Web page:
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Weapons of Mass Destruction (WMD)

US Says Any North Korean Threat Will Draw 'Massive Military Response'

Last Updated: September 03, 2017 4:35 PM

Brian Padden, Steve Herman, Ken Bredemeier, Ken Schwartz

SEOUL/WASHINGTON — U.S. Defense Secretary James Mattis says any threat by North Korea to the United States or its allies will be met with a "massive military response ... both effective and overwhelming."

Mattis spoke outside the White House Sunday after he and other top advisers met with President Donald Trump on North Korea's apparently successful test of a hydrogen bomb.

Mattis said the U.S. has many options on the table, including military, and that the president wanted to hear about all of them.

The Pentagon chief said the U.S. is "not looking for the total annihilation ...of North Korea." However, he told reporters the U.S. has the ability to defend itself and its allies, and that America's commitment to its allies is "ironclad."

The U.N. Security Council has called for an emergency meeting Monday morning on the situation in Korea.

President Trump said earlier he is considering halting all trade with any country doing business with North Korea, and has not ruled out a retaliatory strike.

The North claimed its test of a hydrogen bomb small enough to be carried by an intercontinental ballistic missile was a "perfect success." The blast reportedly shook buildings in China and Russia.

Any U.S. call for an economic boycott of countries doing business with North Korea could quickly hinder the nearly $650 billion in annual trade between the U.S. and China, because Beijing is North Korea's sole major ally and its biggest trading partner.

Treasury Secretary Steve Mnuchin told Fox News he would prepare a new package of North Korea economic sanctions for consideration.

"We will work with our allies. We will work with China," Mnuchin said. "But people need to cut off North Korea economically, this is unacceptable behavior."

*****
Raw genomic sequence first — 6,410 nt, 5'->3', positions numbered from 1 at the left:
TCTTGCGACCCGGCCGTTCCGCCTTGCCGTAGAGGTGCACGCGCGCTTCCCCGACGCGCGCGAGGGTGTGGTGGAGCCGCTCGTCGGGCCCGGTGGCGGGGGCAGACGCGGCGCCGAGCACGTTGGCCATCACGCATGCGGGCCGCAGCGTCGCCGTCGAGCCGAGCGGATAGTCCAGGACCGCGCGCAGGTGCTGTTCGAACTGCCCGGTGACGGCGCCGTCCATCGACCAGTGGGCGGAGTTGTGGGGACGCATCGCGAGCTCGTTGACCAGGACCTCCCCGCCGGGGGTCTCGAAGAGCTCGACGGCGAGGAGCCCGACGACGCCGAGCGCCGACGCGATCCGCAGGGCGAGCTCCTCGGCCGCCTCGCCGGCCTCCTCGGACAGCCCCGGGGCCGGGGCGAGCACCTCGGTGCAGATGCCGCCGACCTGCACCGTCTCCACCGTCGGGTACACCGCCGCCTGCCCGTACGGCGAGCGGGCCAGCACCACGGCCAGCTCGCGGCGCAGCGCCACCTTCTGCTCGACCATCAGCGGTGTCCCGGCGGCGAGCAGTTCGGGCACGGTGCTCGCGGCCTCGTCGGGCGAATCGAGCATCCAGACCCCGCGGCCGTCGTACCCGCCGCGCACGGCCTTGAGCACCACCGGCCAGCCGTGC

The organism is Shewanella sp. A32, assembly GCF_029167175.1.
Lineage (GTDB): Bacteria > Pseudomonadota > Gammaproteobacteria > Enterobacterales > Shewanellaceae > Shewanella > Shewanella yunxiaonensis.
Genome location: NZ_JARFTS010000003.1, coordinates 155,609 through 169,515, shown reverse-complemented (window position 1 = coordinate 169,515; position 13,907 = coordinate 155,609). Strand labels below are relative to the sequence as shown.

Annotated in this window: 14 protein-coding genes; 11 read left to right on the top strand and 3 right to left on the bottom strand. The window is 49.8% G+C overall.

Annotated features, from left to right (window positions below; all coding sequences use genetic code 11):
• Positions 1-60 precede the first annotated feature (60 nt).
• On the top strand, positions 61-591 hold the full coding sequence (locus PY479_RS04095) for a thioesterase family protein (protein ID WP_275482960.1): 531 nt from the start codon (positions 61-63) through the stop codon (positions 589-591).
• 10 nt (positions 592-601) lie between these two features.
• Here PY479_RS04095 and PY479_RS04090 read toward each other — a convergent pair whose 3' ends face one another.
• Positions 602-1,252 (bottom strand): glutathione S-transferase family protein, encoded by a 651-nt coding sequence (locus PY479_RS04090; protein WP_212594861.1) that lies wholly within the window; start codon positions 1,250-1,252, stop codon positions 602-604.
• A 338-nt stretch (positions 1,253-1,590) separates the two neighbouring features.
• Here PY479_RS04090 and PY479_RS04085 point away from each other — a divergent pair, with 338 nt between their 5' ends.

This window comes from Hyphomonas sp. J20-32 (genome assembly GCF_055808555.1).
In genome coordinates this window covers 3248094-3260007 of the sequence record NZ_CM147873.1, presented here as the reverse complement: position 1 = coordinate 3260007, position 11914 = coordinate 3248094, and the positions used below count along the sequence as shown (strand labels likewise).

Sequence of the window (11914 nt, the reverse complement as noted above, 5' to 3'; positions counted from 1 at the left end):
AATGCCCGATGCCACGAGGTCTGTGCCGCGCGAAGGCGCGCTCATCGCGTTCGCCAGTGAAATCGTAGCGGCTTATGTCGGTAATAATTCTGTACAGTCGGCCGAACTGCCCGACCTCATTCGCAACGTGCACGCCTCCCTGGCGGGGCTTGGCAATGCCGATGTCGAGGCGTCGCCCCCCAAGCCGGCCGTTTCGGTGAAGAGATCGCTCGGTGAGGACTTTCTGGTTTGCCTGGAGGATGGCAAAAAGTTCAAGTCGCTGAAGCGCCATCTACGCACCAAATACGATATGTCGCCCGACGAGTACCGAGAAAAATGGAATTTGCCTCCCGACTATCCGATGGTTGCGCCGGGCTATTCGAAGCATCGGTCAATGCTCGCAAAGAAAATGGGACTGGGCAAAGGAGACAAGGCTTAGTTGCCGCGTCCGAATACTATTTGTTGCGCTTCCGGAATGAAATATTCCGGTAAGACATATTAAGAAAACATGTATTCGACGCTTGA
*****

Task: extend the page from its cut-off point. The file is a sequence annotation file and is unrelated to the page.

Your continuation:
One U.S. intelligence official said the United States had no reason to doubt that North Korea had detonated a nuclear bomb, which was 10 times as powerful as one it set off a year go.

"We’re highly confident this was a test of an advanced nuclear device – and what we’ve seen so far is not inconsistent with North Korea’s claims," the intelligence official said.

United Nations Secretary-General Antonio Guterres condemned the test as "profoundly destabilizing for regional security."

In earlier Twitter remarks, Trump called North Korea "a rogue nation" whose "words and actions continue to be very hostile and dangerous to the United States." The U.S. leader said North Korea "has become a great threat and embarrassment to China, which is trying to help but with little success."

But Trump also rebuked U.S. ally South Korea, saying Seoul "is finding, as I have told them, that their talk of appeasement with North Korea will not work, they only understand one thing!"

Meanwhile, German Chancellor Angela Merkel and French President Emmanuel Macron said Pyongyang "reached a new dimension of provocation" with the test. They called for tougher European Union sanctions against North Korea and new penalties imposed by the United Nations Security Council.